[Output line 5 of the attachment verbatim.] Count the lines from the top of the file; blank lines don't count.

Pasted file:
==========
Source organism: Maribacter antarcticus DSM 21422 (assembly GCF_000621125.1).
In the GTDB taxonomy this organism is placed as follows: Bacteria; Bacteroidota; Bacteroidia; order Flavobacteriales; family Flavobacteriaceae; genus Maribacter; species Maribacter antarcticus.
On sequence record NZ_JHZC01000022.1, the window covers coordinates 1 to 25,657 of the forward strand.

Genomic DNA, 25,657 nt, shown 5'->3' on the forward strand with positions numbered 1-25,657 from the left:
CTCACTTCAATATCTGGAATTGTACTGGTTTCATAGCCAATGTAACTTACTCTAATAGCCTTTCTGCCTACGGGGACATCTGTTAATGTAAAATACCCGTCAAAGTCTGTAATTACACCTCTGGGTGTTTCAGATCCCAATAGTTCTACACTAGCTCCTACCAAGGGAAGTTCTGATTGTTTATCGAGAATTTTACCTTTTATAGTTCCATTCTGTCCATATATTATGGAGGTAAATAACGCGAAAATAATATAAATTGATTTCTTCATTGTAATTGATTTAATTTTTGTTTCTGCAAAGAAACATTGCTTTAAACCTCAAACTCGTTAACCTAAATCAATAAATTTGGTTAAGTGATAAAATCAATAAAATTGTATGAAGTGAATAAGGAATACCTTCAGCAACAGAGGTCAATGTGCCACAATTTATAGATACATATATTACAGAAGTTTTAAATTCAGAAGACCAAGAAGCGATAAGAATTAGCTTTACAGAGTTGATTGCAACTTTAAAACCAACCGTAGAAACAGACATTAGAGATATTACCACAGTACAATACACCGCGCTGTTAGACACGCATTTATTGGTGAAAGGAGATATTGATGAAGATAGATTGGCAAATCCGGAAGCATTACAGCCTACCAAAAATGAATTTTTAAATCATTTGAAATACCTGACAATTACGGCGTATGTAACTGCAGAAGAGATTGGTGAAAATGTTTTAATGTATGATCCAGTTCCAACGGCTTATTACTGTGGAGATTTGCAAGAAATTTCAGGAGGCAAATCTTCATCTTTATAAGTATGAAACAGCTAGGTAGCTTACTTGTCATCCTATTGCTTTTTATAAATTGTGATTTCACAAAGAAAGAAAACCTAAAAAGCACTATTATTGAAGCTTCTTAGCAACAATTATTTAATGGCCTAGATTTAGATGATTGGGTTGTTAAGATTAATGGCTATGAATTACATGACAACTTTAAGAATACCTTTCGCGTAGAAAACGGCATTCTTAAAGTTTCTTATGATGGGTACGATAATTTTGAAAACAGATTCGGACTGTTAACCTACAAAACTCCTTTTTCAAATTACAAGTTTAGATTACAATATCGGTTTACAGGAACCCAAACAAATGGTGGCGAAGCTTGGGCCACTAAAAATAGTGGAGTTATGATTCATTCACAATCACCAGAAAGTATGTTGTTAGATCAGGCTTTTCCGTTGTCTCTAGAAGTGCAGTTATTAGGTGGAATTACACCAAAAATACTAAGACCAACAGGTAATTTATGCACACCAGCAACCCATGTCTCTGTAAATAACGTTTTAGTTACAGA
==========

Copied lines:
CTCACTTCAATATCTGGAATTGTACTGGTTTCATAGCCAATGTAACTTACTCTAATAGCCTTTCTGCCTACGGGGACATCTGTTAATGTAAAATACCCGTCAAAGTCTGTAATTACACCTCTGGGTGTTTCAGATCCCAATAGTTCTACACTAGCTCCTACCAAGGGAAGTTCTGATTGTTTATCGAGAATTTTACCTTTTATAGTTCCATTCTGTCCATATATTATGGAGGTAAATAACGCGAAAATAATATAAATTGATTTCTTCATTGTAATTGATTTAATTTTTGTTTCTGCAAAGAAACATTGCTTTAAACCTCAAACTCGTTAACCTAAATCAATAAATTTGGTTAAGTGATAAAATCAATAAAATTGTATGAAGTGAATAAGGAATACCTTCAGCAACAGAGGTCAATGTGCCACAATTTATAGATACATATATTACAGAAGTTTTAAATTCAGAAGACCAAGAAGCGATAAGAATTAGCTTTACAGAGTTGATTGCAACTTTAAAACCAACCGTAGAAACAGACATTAGAGATATTACCACAGTACAATACACCGCGCTGTTAGACACGCATTTATTGGTGAAAGGAGATATTGATGAAGATAGATTGGCAAATCCGGAAGCATTACAGCCTACCAAAAATGAATTTTTAAATCATTTGAAATACCTGACAATTACGGCGTATGTAACTGCAGAAGAGATTGGTGAAAATGTTTTAATGTATGATCCAGTTCCAACGGCTTATTACTGTGGAGATTTGCAAGAAATTTCAGGAGGCAAATCTTCATCTTTATAAGTATGAAACAGCTAGGTAGCTTACTTGTCATCCTATTGCTTTTTATAAATTGTGATTTCACAAAGAAAGAAAACCTAAAAAGCACTATTATTGAAGCTTCTTAGCAACAATTATTTAATGGCCTAGATTTAGATGATTGGGTTGTTAAGATTAATGGCTATGAATTACATGACAACTTTAAGAATACCTTTCGCGTAGAAAACGGCATTCTTAAAGTTTCTTATGATGGGTACGATAATTTTGAAAACAGATTCGGACTGTTAACCTACAAAACTCCTTTTTCAAATTACAAGTTTAGATTACAATATCGGTTTACAGGAACCCAAACAAATGGTGGCGAAGCTTGGGCCACTAAAAATAGTGGAGTTATGATTCATTCACAATCACCAGAAAGTATGTTGTTAGATCAGGCTTTTCCGTTGTCTCTAGAAGTGCAGTTATTAGGTGGAATTACACCAAAAATACTAAGACCAACAGGTAATTTATGCACACCAGCAACCCATGTCTCTGTAAATAACGTTTTAGTTACAGA